A Cold War Turning Point: Nixon and China, 1969-1972. By Chris Tudda. Baton Rouge: Louisiana State University Press, 2012. 274 pp.
Chris Tudda's new book on the path to Sino-American rapprochement offers the most complete narrative to date of the American decision-making process that led to Nixon's 1972 visit to China. Equal parts synthesis and monograph, the book painstakingly draws upon the wide range of available literature, demonstrating the potential for new histories emerging from the work of the Cold War International History Project (CWIHP) to declassify and translate documents from international archives. In that sense, Tudda's book can be seen as a product of the collaborative effort to reconstruct the most complete international narrative of major Cold War decisions that is possible, although Tudda makes an important additional contribution of his own: an extensively indexed and deeply nuanced inventory of the Nixon tapes. What results is a remarkably thorough, meticulously documented, and yet, utterly readable account of an important "turning point" in Cold War history.
Tracing the push for rapprochement from the advent of Nixon's presidency until the Spirit of '76 (Air Force One) took off from Shanghai on the return flight to Washington, Tudda places the Nixon-Kissinger decision to pursue rapprochement in the context of their larger geopolitical goals and challenges: negotiating detente with the Soviet Union, responding to the Indo-Pakistan War in 1971, the ongoing and tortured efforts to find an honorable way out of Vietnam, and the possibility of a renewed threat from an economically resurgent Japan. Along the way, Tudda highlights a few themes as particularly vital for understanding both U.S. decision making in the Nixon administration and the relationship with China, and challenges or affirms existing assumptions where he sees fit.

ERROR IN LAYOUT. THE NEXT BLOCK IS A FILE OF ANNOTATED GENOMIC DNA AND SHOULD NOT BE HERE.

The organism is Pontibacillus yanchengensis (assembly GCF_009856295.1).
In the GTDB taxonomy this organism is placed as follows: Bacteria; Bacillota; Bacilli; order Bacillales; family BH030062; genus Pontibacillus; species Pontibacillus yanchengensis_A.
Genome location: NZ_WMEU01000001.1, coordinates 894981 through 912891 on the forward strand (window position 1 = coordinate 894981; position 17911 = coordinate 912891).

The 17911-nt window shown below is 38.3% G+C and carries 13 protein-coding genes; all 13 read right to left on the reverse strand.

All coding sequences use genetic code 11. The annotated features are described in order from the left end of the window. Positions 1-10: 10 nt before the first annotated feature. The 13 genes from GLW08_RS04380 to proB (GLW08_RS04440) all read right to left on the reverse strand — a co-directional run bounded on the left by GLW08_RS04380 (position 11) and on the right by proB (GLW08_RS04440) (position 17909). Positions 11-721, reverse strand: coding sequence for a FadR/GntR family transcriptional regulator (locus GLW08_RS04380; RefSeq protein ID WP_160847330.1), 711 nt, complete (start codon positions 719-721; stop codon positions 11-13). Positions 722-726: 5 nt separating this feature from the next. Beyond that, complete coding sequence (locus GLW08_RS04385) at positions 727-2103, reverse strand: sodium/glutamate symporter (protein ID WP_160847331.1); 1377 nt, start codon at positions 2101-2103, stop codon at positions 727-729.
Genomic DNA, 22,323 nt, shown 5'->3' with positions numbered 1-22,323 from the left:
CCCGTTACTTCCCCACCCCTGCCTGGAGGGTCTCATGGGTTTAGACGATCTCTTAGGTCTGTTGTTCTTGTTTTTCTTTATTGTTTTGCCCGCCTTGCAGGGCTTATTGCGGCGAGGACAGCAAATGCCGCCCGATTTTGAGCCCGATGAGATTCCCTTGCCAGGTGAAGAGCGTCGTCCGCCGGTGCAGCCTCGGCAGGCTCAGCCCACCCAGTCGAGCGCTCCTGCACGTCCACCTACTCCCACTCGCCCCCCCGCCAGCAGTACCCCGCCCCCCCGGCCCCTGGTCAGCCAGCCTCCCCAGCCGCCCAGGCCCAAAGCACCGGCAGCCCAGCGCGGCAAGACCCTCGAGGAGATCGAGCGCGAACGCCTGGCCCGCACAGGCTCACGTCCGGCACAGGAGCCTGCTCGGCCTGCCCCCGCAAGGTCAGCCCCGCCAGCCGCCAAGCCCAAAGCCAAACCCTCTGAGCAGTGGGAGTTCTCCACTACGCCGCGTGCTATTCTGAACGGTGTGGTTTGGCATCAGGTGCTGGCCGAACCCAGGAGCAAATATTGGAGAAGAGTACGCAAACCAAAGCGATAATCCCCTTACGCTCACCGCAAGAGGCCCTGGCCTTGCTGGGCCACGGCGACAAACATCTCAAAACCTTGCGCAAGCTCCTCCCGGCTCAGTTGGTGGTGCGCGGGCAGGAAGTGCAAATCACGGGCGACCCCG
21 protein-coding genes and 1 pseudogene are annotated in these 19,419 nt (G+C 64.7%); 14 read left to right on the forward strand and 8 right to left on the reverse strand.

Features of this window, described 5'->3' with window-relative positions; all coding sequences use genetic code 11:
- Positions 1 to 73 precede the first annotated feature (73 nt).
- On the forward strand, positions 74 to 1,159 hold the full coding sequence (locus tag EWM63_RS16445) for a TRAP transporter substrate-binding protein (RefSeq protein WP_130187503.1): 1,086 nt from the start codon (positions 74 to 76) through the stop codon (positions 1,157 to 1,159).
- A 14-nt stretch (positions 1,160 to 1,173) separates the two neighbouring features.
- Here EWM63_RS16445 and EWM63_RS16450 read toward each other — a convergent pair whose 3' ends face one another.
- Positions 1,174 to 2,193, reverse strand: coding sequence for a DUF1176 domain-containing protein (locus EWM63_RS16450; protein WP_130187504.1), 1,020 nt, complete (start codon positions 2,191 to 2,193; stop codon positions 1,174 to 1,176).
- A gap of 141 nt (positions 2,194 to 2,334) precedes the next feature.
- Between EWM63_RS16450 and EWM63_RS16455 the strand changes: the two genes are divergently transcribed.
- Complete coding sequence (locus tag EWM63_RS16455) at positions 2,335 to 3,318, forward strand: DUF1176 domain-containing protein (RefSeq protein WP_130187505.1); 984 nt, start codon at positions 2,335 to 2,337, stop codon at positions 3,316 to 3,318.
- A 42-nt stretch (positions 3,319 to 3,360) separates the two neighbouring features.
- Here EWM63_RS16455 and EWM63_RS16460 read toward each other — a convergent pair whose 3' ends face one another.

One theme is the contentious debate over what to do with Taiwan; Tudda argues that despite their otherwise realist approach to the world, Nixon and Kissinger actually sought a less-than-realist middle path to try to forge relations with the People's Republic of China (PRC) without abandoning Taiwan outright, in the process, setting a new pattern for future U.S. interaction with its erstwhile ally. Here, the CWIHP's relative inattention to archives in Taiwan feels like a weakness, because although communications with PRC ambassador James Shen and opinions from Jiang Jieshi (Chiang Kai-shek) and...